New to the Linux Operating System? Struggling to Zip and Unzip files and directories in Linux? Well, worry not. This guide will provide you with a step-by-step tutorial to compress and decompress files in Linux.
To compress and decompress a file in Linux, you can use the “tar” and the “Zip” package. However, this guide will focus mainly on the zip package. Therefore, let’s start with the installation of the zip package.
Install Zip/Unzip Package on Linux
To install the zip and the unzip package on a Debian-based operating system, start by upgrading your apt-packages list:
sudo apt-get update
After that, run the following command to upgrade all the packages as well:
sudo apt-get upgrade
Once the update is done, run the following commands for zip/unzip packages:
sudo apt-get install zip sudo apt-get install unzip
However, in case you are using FedoraOS or CentOS, then you can use the following command to install the packages:
sudo yum install zip sudo yum install unzip
After the installation, you can start using the zip package for compressing and decompressing.
How to Zip and Unzip a File/Directory Using the Terminal?
You can use the terminal’s zip package or the GUI to zip any file or directory. We are going first to use the terminal and then use the GUI.
The syntax of the zip common to compress a file is as:
zip [optionParams] outFile file1 file2
In this syntax:
- The optionParams are different flags that can be used with the zip command/package
- The outFile will represent the location and name of the zipped file
- The file1 and file2 are the files to be included in the zip
Example of Using the Zip Package From Terminal
To use the zip package, let’s create a new text file that we will include in our compressed file by using the following command:
This will create a new text file in the present working directory. After that, let’s create a zipped file in the same pwd using the following command:
zip compress1 secret.txt
Running this command will display the following output on the terminal:
This confirms that the zip file has been created. To verify this, simply run the “ls” command in the same pwd:
You can also verify it by heading over to the same directory using the GUI:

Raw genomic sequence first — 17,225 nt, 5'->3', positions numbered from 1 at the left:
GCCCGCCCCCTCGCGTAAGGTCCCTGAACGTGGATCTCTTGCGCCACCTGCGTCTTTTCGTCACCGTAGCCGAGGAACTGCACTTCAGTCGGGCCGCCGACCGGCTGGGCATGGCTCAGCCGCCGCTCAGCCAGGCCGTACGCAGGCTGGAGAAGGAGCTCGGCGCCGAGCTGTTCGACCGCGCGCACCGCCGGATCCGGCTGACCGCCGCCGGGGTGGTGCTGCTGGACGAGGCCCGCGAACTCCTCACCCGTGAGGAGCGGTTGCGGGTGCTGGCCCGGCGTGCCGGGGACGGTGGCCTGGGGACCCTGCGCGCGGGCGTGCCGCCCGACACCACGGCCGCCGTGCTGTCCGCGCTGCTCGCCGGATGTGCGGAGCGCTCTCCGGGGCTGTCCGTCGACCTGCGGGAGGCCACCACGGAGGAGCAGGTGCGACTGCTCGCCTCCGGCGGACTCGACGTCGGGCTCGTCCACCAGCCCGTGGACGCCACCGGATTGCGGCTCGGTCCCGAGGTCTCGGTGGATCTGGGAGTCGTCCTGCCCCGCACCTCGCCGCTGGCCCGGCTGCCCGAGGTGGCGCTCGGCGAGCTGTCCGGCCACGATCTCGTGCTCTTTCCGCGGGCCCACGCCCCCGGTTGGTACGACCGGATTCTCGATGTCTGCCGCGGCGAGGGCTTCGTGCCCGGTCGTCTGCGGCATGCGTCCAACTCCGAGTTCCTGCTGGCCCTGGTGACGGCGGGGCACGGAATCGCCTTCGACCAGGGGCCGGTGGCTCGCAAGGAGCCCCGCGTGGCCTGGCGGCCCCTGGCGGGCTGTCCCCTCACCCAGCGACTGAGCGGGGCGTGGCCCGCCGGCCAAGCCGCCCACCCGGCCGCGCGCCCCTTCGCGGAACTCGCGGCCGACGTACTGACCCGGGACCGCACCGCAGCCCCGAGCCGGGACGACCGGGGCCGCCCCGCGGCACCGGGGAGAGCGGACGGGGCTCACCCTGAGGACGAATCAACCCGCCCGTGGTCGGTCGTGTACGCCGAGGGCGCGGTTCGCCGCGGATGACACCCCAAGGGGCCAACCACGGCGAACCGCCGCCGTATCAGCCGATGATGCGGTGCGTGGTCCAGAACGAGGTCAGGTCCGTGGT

You have successfully compressed a file into a zip using the terminal.
Unzip Using the Terminal
To unzip this file, you will use the unzip package. The syntax of the unzip command is as:
unzip [options] zippedFile.zip
In our example, if you want to extract the content of the “compress1.zip”, you will run the following command:
This will give the following output on the terminal:
As you can see from the output, it has extracted the file secret.zip
How to Zip and Unzip a File/Directory Using the GUI?
Using the GUI to compress and decompress files and directories is quite easy. Let’s see how to do them both in Linux.
Zip a File/Directory Using GUI
To demonstrate the working of the GUI zipping process, we have the following files inside our present working directory:
Simply select both of them and press right-click from the drop-down menu, select the “compress” option:
Doing this will open up a dialogue box, in which you need to provide the name of the zipped file and select the extension/format of the zipped file and click on the create button:
Doing this will create the zip file in the same directory, which can be seen in the “files” application as well:
Unzip a File Using the GUI
To unzip a compressed file using, open up the zipped file using the “Archive Manager”:
In the Archive Manager, click on the “Extract” button on the top left:
Doing this will open up a new explorer, which will specify the directory for extraction, select the directory and click on the “Extract” button:
As you can see, we are extracting the file on the Desktop. Once the extraction is complete, it will show the following prompt:
Verify the files in the selected directory:
As you can see that the files have been extracted onto the Desktop, which was our desired directory. That brings this post to an end. However, make sure to check out our other blogs Here!
Compressing a file can have major benefits, such as storage, security, and integrity. However, to zip a file in a Linux operating system, you must first install the zip and unzip packages. Once that is done, follow the steps mentioned above to compress and decompress files and directories in Linux.